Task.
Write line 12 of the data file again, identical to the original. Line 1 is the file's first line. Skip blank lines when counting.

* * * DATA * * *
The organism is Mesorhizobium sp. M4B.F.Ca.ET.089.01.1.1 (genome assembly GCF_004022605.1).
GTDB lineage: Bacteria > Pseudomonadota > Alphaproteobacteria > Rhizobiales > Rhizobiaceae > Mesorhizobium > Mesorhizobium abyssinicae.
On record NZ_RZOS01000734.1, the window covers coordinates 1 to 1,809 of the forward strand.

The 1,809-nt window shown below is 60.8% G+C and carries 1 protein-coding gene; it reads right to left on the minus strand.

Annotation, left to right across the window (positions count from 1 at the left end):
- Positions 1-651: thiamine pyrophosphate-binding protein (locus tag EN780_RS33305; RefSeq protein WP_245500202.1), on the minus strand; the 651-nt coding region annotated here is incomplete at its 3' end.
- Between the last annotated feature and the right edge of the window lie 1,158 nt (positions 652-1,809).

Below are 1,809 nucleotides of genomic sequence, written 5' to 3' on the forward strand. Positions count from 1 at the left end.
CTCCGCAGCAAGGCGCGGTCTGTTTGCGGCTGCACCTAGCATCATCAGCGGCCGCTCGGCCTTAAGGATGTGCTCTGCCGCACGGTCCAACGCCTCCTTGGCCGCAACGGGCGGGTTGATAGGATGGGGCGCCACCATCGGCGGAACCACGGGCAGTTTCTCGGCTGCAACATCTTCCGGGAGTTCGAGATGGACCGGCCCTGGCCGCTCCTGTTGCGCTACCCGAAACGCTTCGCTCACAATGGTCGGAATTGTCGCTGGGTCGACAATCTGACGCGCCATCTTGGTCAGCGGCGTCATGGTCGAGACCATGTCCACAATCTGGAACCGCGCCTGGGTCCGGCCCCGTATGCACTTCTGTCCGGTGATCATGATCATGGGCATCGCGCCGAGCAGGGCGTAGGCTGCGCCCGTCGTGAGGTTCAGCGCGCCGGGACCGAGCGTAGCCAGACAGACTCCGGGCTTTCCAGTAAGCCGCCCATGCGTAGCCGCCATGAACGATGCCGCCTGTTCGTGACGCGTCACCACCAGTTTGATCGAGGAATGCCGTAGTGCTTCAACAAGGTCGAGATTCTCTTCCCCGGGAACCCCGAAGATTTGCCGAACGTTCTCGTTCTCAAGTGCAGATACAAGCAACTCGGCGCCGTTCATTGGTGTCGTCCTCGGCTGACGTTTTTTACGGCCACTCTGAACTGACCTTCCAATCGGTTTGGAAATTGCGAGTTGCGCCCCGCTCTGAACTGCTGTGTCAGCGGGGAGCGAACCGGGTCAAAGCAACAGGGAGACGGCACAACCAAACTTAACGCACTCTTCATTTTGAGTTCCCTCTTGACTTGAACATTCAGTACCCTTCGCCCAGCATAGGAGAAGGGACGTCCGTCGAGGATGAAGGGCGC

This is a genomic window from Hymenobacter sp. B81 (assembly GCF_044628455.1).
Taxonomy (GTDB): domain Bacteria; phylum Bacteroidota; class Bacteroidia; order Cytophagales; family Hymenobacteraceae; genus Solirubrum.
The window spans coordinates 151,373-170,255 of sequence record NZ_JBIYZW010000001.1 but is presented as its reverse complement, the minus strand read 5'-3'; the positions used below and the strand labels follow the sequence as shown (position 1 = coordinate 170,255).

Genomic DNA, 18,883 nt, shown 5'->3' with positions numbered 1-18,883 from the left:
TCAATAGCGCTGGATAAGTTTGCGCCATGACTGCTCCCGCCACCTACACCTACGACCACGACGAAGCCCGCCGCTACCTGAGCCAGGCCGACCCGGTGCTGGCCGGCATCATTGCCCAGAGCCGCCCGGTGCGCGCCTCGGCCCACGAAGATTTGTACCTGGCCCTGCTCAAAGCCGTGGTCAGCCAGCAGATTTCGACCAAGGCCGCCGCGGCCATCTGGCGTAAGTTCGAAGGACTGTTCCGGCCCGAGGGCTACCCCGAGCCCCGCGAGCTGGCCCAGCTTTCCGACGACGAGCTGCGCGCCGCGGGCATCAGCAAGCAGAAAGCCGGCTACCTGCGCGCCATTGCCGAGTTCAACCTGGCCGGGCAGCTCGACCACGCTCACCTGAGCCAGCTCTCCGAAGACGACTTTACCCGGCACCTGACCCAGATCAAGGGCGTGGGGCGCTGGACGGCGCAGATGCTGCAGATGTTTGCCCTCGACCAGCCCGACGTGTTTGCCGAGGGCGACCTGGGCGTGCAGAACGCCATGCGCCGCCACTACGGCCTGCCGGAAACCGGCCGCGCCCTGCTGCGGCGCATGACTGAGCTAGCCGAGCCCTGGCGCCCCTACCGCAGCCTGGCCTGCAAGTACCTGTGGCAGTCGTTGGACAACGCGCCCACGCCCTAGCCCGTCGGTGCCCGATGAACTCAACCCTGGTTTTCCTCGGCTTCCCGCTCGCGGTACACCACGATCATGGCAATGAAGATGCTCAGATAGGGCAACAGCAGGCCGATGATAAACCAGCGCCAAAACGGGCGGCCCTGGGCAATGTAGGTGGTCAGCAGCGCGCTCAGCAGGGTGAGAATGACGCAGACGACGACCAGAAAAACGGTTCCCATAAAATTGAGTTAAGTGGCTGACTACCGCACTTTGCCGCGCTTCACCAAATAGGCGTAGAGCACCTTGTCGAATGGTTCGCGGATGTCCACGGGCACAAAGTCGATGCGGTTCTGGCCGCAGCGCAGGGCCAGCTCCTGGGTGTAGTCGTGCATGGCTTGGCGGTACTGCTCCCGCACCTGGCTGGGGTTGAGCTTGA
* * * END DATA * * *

The window spans coordinates 151,373-170,255 of sequence record NZ_JBIYZW010000001.1 but is presented as its reverse complement, the minus strand read 5'-3'; the positions used below and the strand labels follow the sequence as shown (position 1 = coordinate 170,255).